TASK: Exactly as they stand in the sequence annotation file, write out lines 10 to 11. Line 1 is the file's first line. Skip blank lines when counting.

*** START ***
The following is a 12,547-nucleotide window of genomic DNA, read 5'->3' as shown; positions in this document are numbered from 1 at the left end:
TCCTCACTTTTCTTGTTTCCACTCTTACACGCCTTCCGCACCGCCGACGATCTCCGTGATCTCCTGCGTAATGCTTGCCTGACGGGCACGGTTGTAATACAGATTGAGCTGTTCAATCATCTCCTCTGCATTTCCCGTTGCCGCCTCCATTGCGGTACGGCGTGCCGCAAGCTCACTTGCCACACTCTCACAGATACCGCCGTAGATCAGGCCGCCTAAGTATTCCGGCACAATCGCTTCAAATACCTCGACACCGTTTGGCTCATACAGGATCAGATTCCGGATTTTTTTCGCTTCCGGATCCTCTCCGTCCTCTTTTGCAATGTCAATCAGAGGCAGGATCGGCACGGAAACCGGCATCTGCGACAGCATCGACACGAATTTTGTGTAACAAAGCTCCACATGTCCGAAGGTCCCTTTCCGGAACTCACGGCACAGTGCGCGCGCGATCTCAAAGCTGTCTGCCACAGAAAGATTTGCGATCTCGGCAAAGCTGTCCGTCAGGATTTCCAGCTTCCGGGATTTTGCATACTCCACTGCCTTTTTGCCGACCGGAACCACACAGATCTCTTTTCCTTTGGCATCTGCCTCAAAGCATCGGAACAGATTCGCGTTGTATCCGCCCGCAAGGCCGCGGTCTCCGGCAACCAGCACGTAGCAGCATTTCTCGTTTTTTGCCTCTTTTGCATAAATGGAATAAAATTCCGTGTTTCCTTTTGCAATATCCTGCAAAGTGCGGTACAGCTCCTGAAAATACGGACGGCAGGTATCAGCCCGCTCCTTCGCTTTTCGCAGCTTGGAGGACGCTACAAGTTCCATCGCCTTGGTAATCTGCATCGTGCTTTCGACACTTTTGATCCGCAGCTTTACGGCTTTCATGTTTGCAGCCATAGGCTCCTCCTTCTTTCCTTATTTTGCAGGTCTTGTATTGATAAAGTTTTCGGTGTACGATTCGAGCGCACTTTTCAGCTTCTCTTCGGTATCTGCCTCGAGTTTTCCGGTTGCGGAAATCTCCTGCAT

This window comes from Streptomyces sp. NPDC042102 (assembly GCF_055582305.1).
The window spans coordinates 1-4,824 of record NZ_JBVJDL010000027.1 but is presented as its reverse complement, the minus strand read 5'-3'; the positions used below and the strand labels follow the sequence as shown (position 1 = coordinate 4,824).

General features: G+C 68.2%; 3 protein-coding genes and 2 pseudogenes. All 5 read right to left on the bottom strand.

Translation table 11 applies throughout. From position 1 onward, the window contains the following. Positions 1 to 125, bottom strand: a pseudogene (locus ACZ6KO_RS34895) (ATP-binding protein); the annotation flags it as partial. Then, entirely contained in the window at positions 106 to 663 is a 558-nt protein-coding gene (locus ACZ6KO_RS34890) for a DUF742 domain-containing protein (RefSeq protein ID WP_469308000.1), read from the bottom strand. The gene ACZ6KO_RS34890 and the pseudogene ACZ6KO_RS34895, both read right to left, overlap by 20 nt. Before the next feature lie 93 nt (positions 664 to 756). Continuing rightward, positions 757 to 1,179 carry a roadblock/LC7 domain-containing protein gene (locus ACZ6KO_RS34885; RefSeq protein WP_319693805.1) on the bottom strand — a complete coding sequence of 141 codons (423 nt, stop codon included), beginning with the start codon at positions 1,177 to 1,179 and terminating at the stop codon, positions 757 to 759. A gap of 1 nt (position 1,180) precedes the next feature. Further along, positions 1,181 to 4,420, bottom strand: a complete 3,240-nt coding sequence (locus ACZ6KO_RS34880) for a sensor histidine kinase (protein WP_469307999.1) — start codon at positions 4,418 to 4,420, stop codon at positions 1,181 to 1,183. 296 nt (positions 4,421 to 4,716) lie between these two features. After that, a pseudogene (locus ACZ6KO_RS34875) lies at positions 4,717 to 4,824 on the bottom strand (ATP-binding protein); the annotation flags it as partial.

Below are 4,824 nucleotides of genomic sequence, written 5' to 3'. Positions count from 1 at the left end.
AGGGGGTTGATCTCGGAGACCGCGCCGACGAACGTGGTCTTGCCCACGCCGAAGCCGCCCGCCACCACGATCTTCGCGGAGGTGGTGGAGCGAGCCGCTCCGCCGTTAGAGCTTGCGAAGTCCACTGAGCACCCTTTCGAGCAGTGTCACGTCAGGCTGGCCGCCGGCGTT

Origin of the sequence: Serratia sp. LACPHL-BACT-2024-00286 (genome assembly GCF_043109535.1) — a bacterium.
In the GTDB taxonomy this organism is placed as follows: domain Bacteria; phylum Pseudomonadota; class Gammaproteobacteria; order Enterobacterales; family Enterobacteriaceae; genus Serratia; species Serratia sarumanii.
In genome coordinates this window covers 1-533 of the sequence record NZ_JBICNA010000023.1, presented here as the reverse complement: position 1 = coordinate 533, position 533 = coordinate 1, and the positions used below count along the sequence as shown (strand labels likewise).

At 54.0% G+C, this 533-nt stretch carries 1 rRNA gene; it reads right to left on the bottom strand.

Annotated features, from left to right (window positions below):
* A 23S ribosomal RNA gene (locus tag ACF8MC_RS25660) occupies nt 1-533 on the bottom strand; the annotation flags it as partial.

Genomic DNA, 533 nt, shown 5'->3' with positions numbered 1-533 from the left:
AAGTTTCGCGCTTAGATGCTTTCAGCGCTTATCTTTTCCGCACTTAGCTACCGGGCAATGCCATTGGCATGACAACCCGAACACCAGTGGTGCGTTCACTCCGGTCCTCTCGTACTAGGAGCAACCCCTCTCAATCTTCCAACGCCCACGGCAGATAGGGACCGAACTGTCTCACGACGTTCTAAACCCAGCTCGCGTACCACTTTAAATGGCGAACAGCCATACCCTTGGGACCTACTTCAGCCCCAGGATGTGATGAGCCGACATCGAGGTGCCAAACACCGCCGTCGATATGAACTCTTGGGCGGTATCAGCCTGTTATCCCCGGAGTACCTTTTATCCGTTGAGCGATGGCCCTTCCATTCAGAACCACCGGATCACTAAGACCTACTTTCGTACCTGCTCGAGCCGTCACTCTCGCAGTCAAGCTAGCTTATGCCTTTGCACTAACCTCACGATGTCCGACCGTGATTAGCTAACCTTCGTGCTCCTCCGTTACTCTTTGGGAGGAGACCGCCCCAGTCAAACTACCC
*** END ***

In the GTDB taxonomy this organism is placed as follows: domain Bacteria; phylum Pseudomonadota; class Gammaproteobacteria; order Enterobacterales; family Enterobacteriaceae; genus Serratia; species Serratia sarumanii.
In genome coordinates this window covers 1-533 of the sequence record NZ_JBICNA010000023.1, presented here as the reverse complement: position 1 = coordinate 533, position 533 = coordinate 1, and the positions used below count along the sequence as shown (strand labels likewise).